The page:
Bizarroland Observer Thx1138's Avatar
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    Quote Originally Posted by Ian Jeffrey View Post
    The problem with alcoholism is that it is a mental problem, not just a physical addiction. Nothing can "make" anyone quit. However, people who have successfully quit can help others with the same problem, because they understand the mental hurdles one must get over in order to quit and stay that way.


    That happens a lot, too. But it is not all about listening to sob stories, by any means. In fact, the old-timers will tell people like that to quit whining and either get working the program or just go have a drink until they are miserable enough to listen to someone else for a change.
    And where, if I may ask do you get this info, have you attended?

    Thx

  7. #27
    Spock of Vulcan Ian Jeffrey's Avatar
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    Quote Originally Posted by Thx1138 View Post
    They might have been there on a compulsory basis....
    Some AA members even object to compulsory attendance, because AA is there for those who want it, not simply those who (in someone's estimation) "need" it.

    Quote Originally Posted by Thx1138 View Post
    Anyone who is going to be successful, chances are they are going to have to disassociate themselves anyway, stop going to bars, stop hanging out with other alcoholics...
    All true, and AA encourages people to, as the pithy saying goes, change their playmates and playpens.

    Quote Originally Posted by Thx1138 View Post
    ... the determination to quit must always come from within.
    Of course. If you do not really want to quit, the program cannot help you.

    Quote Originally Posted by Thx1138 View Post
    I see AA as also a haven for those of low self-esteem... "experts" you see, finally expert at something, finally able to point the finger at someone else and make themselves bigger by comparison...
    There are those who do that, too. They stop the finger-pointing eventually. Or they go drink after all. Or they just stay miserable.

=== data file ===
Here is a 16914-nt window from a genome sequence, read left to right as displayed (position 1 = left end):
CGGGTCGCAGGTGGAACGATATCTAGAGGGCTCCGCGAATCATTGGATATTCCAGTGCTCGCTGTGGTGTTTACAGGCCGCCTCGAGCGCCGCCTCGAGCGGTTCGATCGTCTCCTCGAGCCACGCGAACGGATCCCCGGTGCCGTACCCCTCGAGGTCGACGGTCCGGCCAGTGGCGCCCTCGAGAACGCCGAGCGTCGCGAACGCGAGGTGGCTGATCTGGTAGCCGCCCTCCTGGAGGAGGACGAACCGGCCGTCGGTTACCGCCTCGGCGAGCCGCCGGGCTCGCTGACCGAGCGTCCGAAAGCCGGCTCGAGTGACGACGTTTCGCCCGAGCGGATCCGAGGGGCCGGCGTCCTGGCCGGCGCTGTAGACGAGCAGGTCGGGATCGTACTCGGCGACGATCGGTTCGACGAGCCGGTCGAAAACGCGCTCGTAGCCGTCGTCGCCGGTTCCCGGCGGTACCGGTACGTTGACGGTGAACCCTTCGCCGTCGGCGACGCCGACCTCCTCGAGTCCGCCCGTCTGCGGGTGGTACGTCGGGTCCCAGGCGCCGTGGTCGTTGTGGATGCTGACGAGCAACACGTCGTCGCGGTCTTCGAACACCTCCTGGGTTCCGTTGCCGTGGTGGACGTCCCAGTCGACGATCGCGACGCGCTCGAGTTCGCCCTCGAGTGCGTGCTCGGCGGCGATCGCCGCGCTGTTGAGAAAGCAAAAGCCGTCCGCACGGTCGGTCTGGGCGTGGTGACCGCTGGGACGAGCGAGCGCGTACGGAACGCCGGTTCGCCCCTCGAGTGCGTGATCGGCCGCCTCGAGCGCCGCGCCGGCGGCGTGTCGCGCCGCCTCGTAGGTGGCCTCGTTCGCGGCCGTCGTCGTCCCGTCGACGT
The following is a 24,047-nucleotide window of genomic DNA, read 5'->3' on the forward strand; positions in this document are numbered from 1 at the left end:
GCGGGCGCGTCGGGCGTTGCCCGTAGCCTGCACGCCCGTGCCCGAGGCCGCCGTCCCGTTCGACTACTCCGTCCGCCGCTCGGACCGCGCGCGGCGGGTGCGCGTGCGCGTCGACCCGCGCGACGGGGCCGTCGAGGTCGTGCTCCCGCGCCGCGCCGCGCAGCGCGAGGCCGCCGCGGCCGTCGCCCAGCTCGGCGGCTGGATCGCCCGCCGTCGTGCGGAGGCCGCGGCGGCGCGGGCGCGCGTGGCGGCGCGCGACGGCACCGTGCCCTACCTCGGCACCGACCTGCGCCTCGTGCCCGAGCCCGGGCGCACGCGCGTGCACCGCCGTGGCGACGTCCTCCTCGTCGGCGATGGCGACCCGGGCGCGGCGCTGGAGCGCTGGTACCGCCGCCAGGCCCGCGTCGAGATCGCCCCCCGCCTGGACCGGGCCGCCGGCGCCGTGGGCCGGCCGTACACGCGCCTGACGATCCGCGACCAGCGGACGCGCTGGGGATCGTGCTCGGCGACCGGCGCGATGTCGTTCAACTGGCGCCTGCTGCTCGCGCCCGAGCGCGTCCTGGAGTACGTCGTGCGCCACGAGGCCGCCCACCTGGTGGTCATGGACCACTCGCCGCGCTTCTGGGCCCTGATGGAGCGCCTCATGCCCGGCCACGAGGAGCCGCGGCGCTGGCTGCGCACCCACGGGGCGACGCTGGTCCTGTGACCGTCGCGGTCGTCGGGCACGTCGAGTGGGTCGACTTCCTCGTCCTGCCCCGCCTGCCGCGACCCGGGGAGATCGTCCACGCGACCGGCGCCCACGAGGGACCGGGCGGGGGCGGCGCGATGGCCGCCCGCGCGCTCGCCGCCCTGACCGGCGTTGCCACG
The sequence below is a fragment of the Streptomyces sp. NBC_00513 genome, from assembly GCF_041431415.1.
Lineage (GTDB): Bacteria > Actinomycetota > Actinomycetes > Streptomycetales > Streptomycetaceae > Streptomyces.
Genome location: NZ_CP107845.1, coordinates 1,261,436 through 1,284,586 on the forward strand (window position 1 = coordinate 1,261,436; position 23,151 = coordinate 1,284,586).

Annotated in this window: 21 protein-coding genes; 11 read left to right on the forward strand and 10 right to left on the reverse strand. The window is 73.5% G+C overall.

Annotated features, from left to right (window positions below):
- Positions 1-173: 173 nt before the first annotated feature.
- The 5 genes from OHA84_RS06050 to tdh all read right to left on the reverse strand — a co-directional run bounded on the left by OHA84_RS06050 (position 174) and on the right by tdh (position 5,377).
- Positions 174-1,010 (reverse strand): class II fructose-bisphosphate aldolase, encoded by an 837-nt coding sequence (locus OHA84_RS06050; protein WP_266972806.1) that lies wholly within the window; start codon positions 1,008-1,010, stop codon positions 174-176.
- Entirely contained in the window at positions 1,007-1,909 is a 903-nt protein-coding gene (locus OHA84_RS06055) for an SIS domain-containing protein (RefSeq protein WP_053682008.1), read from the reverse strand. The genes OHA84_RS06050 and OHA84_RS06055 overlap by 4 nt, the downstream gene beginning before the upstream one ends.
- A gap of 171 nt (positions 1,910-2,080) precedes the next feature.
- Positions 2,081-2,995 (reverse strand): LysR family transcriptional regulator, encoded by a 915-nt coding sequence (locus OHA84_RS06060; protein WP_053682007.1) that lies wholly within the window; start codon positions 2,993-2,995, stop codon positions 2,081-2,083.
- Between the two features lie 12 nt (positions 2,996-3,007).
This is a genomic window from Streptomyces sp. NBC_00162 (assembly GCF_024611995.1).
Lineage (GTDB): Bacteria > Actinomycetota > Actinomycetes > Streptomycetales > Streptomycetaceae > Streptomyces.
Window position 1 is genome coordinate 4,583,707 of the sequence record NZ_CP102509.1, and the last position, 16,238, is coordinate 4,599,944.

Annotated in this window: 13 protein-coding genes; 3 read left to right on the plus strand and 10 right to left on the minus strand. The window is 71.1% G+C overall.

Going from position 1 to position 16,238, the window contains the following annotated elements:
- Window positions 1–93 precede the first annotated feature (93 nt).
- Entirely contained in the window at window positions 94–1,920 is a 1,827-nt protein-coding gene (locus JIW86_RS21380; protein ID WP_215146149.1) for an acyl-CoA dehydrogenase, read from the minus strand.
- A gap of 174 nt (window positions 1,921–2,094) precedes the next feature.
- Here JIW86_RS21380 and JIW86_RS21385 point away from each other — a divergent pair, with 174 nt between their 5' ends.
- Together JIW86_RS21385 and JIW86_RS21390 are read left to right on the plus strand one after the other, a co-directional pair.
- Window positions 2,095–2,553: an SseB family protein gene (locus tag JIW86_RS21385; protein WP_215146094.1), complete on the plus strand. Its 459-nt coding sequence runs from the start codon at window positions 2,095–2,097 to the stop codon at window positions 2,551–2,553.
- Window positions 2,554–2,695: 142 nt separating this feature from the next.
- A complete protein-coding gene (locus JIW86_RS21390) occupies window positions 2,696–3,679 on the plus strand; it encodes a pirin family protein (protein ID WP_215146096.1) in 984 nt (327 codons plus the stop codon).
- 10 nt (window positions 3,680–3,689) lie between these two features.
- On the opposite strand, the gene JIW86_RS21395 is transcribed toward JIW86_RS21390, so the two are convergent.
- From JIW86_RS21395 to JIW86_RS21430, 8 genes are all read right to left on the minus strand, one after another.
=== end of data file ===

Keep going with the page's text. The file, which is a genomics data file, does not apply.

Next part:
Thanks from Hollywood and Madeline

  8. #28
    Spock of Vulcan Ian Jeffrey's Avatar
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    Quote Originally Posted by Blues63 View Post
    Thankfully. AA is not really a rehab programme. It's more a circle jerk of self pity, while telling themselves they have a 'disease'.
    Depends on the meeting you go to. There are some like that, but on the whole not that many. People who behave like that usually do not get sober.

    And the "official" term (in the AA book) is "illness," not "disease," since the latter suggests an invasive element that simply is not present.
    Thanks from Madeline

  9. #29
    Bizarroland Observer Thx1138's Avatar
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    Quote Originally Posted by Blues63 View Post
    Thankfully. AA is not really a rehab programme. It's more a circle jerk of self pity, while telling themselves they have a 'disease'.
    The "drug rehab" program costs $1,500 up front, lol.

    A friend of mine was caught with some weed, they asked him how often he drank, he said maybe one beer in six months (which I can verify, he was very much the teetotaler)

    But they told him he was an alcoholic and recommended him for the program...

    Thx
    Thanks from Ian Jeffrey, Friday13 and Madeline

  10. #30
    Spock of Vulcan Ian Jeffrey's Avatar
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    Quote Originally Posted by Thx1138 View Post
    And where, if I may ask do you get this info, have you attended?
    For many years, I did. My father did, too. Both of us got sober. He had about 21-1/2 years when he died. I currently have 28 years sober. I used to be rather involved in AA's local service organizations, and once in a statewide office. I am pretty well versed.

    I even deposed someone on the 12 steps, once, though I have not yet gotten to do so at trial.